Native advertising isn’t going away. Recognizing a new way to make the cash register go ka-ching, media properties have been implementing native advertising as fast as they can stuff the dollars into their pockets. You can’t really blame them. Eroding revenue over such a long period of time would cause a certain “grabbiness” in any industry.
The New York Time, the latest big media brand to get the native advertising religion, explained that the decision will help “restore digital advertising revenue to growth.” Those words from the NYT publisher Arthur Sulzberger Jr.
Before taking it further, one of the better definitions of native advertising comes from Dan Greenberg at Pando Daily:
In our view, native advertising should be broadly defined as ad strategies that allow brands to promote and weave their custom content into the endemic experience of a website or app. These native ad experiences differ from traditional digital ad formats such as display and pre-roll because they are choice-based placements (i.e., non-interruptive) that are well integrated into the visual design and content feel of a publisher’s site.
But here’s where the plot thickens.
When does “well integrated into the visual design and content feel of a publisher’s site” morph into fooling readers to think they’re reading journalism? It’s a classic Catch 22. The better you integrate native advertising into journalism (non-interruptive), the more the line blurs between the two and fools the reader. And I’ve never seen a brand study that showed that fooling the target audience cultivates loyalty and repeat “buys.”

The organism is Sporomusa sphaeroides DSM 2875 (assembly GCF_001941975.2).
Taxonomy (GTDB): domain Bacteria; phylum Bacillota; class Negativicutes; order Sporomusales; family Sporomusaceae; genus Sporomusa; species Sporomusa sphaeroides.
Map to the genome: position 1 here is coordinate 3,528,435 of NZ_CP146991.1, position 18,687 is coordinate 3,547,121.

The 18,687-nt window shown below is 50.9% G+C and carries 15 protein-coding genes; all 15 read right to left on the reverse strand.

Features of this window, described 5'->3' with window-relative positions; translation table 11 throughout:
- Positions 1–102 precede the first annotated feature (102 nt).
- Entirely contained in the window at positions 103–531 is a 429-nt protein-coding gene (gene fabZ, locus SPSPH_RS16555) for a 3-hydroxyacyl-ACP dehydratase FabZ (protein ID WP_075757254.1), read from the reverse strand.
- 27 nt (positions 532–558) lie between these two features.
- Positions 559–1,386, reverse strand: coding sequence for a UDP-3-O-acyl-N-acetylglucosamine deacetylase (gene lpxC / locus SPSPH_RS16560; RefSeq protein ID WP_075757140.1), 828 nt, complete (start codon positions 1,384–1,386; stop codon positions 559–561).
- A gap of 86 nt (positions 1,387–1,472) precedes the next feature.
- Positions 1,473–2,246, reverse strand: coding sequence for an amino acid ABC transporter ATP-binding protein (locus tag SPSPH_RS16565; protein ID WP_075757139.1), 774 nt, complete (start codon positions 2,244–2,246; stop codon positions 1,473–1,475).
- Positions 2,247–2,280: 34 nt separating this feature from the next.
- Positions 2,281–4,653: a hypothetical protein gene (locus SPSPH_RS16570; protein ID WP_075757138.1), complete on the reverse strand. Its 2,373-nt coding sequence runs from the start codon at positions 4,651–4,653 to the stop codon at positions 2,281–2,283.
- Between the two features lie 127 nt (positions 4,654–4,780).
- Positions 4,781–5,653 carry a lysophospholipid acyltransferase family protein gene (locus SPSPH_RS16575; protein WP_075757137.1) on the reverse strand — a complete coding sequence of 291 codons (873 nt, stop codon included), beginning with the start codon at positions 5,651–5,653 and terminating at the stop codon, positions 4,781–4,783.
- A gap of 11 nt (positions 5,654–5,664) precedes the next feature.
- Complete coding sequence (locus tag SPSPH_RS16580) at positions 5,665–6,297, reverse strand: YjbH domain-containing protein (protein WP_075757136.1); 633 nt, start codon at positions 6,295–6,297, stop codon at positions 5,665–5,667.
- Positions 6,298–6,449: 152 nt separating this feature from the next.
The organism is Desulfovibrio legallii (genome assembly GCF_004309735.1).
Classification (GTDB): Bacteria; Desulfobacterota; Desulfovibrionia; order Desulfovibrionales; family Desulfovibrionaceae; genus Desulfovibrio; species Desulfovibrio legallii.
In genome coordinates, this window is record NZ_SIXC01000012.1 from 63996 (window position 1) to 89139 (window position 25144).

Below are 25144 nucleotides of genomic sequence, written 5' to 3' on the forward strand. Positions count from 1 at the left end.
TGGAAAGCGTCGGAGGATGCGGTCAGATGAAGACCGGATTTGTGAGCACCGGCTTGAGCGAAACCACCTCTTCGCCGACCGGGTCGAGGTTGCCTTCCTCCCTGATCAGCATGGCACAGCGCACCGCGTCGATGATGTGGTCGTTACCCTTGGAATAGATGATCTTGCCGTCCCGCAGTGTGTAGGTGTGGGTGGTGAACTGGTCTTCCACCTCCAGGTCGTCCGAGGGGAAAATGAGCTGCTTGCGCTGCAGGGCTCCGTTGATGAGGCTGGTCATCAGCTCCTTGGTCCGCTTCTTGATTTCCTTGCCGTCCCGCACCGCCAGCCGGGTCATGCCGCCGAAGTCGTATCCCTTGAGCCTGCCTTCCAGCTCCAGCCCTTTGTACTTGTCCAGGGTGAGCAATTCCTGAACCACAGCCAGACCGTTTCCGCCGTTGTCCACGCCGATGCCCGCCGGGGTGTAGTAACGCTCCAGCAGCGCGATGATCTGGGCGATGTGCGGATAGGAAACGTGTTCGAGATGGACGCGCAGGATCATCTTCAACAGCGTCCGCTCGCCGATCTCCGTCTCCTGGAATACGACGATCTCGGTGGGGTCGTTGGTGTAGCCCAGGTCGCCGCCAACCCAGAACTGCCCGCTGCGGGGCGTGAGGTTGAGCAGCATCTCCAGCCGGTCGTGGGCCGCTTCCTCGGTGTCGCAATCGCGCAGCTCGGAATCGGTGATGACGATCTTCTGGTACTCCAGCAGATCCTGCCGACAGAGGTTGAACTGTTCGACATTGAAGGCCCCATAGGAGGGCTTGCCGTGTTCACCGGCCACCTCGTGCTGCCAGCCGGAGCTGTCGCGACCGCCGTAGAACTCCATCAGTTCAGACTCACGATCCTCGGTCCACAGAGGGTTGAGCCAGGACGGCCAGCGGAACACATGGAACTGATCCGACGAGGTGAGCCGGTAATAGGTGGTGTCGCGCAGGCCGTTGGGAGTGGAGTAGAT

Which brings me to The Wall Street Journal.
Given the Journal’s prestige, I just assumed this is one of the publications that would tread carefully into the land of native advertising (even if their attempt at BuzzFeed-like storytelling was dreadful).
In the screen below, you see a page with Journal’s interpretation of native advertising with Deloitte footing the bill for the real estate.
The Deloitte content is clearly labeled as sponsored. Clicking on the content brings up this:
If you scrutinize the typeface, line length, etc., against the Journal’s editorial content, it’s easy to understand how a reader might think this is journalism. Still the Journal tags the Deloitte content as sponsored and even includes the words, “Please note: The Wall Street Journal’s News Department was not involved in the creation of the content below.”
It’s all so transparent … so far.
Since Deloitte’s content focused on cybersecurity, I plugged [cybersecurity] into the Journal’s search engine, which you see below:
Are you kidding me? (I repeated the search, so consider this a rhetorical question.)
The Deloitte content shows up fourth in the search results and oh by the way, a second piece of Deloitte content “earns” the sixth slot.
The Journal’s search engine doesn’t appear to distinguish between sponsored content and journalism, raking through a database that blends the two. There is no way in a million years the typical reader is going to figure out that the moniker under the search result in micro type “Deloitte Risk & Compliance” means it’s paid. This line further blurs given the Deloitte result is surrounded by results of of legit journalism that look exactly the same. Once readers click, the psychology is not to be on the lookout for disclaimers.
The Federal Trade Commission held a workshop on native advertising earlier in the month prompting Mary Engle, the FTC’s associate director of the advertising practices division, to admit, “This has raised more questions than it answered.”
Ms. Engle, you might want to add this question to your list.